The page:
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Sharp pontiled crude black glass bottle.

willong

Well-Known Member
Apr 22, 2009
264
43
Port Angeles, WA
Sweet bottle love black glass stuff
Ditto on the love of black glass. One of my first decent dump finds, site of a late 19th C. sawmill, contained a fair amount of black glass. For a new digger in 1970 in western Washington State, where there are very few locations that harbored early settlements (our oldest incorporated town only dates to 1851), all black glass bottles appeared ancient to me at the time. That the site was not previously dug--I found several bottles lying on the grassy surface of what had once been the millpond bottom--contributes to my fond memories.

On a different topic, I notice your vintage photo avatar. I am the grandson of a Great War veteran, and the son and nephew of several WW2 vets. My father was a heavy machine gunner, 605 MOS, in 163rd Engineer (C) Battalion from shortly after its formation through to his discharge the day after Christmas, 1945. It was the 163rd who blew up the Nazi eagle and swastika emblem at Nuremberg, a bit of historical film that frequently features in WW2 documentaries.

Do you happen to participate in any of the history of war forums on Quora?
 

Harry Pristis

Well-Known Member
Jul 24, 2003
1,125
83
Northcentral Florida
Thank you so much Harry! wow what a wealth of pertinent information! I'm 55 and made a new wrinkle in the wet, smoked grey matter today! so, to clarify... "improved, refired, graphite pontil" is erroneous info? I'm trying to clarify and/or correct my bottle knowledge. :)
~Fred
I'm not sure your black bottle finds are pontil-scarred. Do they have adherent grit that shreds a fingernail? They appear to be british ale or stout bottles from the mid-1800s.

An "improved pontil" is a bare iron pontil which left a black (sometimes reddish) patch on the bottle base. These black patches were mistakenly identified by some collectors as "graphite pontils."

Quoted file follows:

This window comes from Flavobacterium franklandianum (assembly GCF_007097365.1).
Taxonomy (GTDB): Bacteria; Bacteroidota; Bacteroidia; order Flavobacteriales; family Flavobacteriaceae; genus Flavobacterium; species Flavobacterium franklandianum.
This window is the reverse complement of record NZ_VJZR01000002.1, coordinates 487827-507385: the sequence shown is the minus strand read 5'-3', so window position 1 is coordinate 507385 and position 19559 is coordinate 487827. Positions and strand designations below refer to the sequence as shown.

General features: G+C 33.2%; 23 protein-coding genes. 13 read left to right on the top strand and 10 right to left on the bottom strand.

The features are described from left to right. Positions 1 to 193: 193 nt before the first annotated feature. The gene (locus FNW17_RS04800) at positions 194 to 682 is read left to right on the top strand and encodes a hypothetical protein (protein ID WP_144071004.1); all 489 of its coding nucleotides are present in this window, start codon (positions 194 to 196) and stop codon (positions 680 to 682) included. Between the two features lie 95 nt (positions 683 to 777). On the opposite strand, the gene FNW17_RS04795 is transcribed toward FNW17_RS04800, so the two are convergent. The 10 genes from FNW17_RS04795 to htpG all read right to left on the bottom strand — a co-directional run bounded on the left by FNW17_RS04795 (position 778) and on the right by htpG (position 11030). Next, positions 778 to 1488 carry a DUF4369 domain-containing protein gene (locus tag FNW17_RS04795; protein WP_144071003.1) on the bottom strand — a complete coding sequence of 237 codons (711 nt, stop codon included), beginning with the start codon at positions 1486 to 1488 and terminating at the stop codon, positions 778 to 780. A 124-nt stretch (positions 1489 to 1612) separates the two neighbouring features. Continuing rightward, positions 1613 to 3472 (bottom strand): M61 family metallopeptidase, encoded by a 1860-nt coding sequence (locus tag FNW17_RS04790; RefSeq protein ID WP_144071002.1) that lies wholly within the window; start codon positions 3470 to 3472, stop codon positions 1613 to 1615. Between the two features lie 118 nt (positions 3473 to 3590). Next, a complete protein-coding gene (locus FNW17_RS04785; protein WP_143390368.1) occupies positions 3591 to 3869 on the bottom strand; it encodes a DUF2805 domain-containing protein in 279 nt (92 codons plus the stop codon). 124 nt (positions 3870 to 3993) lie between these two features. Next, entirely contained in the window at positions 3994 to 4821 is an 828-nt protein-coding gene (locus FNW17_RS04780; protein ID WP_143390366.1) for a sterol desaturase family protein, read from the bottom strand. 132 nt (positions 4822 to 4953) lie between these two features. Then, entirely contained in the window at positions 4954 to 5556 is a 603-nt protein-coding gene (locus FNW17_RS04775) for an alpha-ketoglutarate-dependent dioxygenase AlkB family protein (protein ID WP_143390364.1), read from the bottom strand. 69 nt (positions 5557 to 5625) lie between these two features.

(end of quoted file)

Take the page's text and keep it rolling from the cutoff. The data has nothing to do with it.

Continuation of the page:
Pontil scars were not fire polished. Production was the goal, and an extra step (fire polishing) would slow production, not to mention the "wasters" lost to distortion of the bottle bottoms in the polishing.

I don't have a pic of a mid-century bottle, but here is a somewhat earlier version of your stout bottles.

black_ale_1815-25.JPG
 
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ROBBYBOBBY64

Well-Known Member
Jan 11, 2020
2,934
113
New Jersey
Love all your black glass bottle. Harry amazing wealth of knowledge as always. Thanks Fred, I love when you personalize/add to a thread. Great stuff everyone.
ROBBYBOBBY64.
 

ArmyDigger

Bottle digger, collector, and military historian
Dec 22, 2020
133
43
Hampton, New Hampshire
Ditto on the love of black glass. One of my first decent dump finds, site of a late 19th C. sawmill, contained a fair amount of black glass. For a new digger in 1970 in western Washington State, where there are very few locations that harbored early settlements (our oldest incorporated town only dates to 1851), all black glass bottles appeared ancient to me at the time. That the site was not previously dug--I found several bottles lying on the grassy surface of what had once been the millpond bottom--contributes to my fond memories.

On a different topic, I notice your vintage photo avatar. I am the grandson of a Great War veteran, and the son and nephew of several WW2 vets. My father was a heavy machine gunner, 605 MOS, in 163rd Engineer (C) Battalion from shortly after its formation through to his discharge the day after Christmas, 1945. It was the 163rd who blew up the Nazi eagle and swastika emblem at Nuremberg, a bit of historical film that frequently features in WW2 documentaries.

Do you happen to participate in any of the history of war forums on Quora?
thats cool to know i mainly have vietnam and more recent war veterans including one who served on the first us nuclear submarine. My great grandfather however served in the 8th air force 91st bomb group 324th bomb squadron alongside the famous Memphis Belle. he was what they called an old dog because he served with the unit from its formation as a unit until the end of the war. Do to them suffering some of the highest casualties of an bomber unit and more than half of the the us armys ground force divisions he lost a lot of friends and comrades. No I do not participate of quora as my main specialty is the epuipment so the firearms, artillery, tanks, vehicles, and planes. you also interested in military history.
 

willong

Well-Known Member
Apr 22, 2009
264
43
Port Angeles, WA
thats cool to know i mainly have vietnam and more recent war veterans including one who served on the first us nuclear submarine. My great grandfather however served in the 8th air force 91st bomb group 324th bomb squadron alongside the famous Memphis Belle. he was what they called an old dog because he served with the unit from its formation as a unit until the end of the war. Do to them suffering some of the highest casualties of an bomber unit and more than half of the the us armys ground force divisions he lost a lot of friends and comrades. No I do not participate of quora as my main specialty is the epuipment so the firearms, artillery, tanks, vehicles, and planes. you also interested in military history.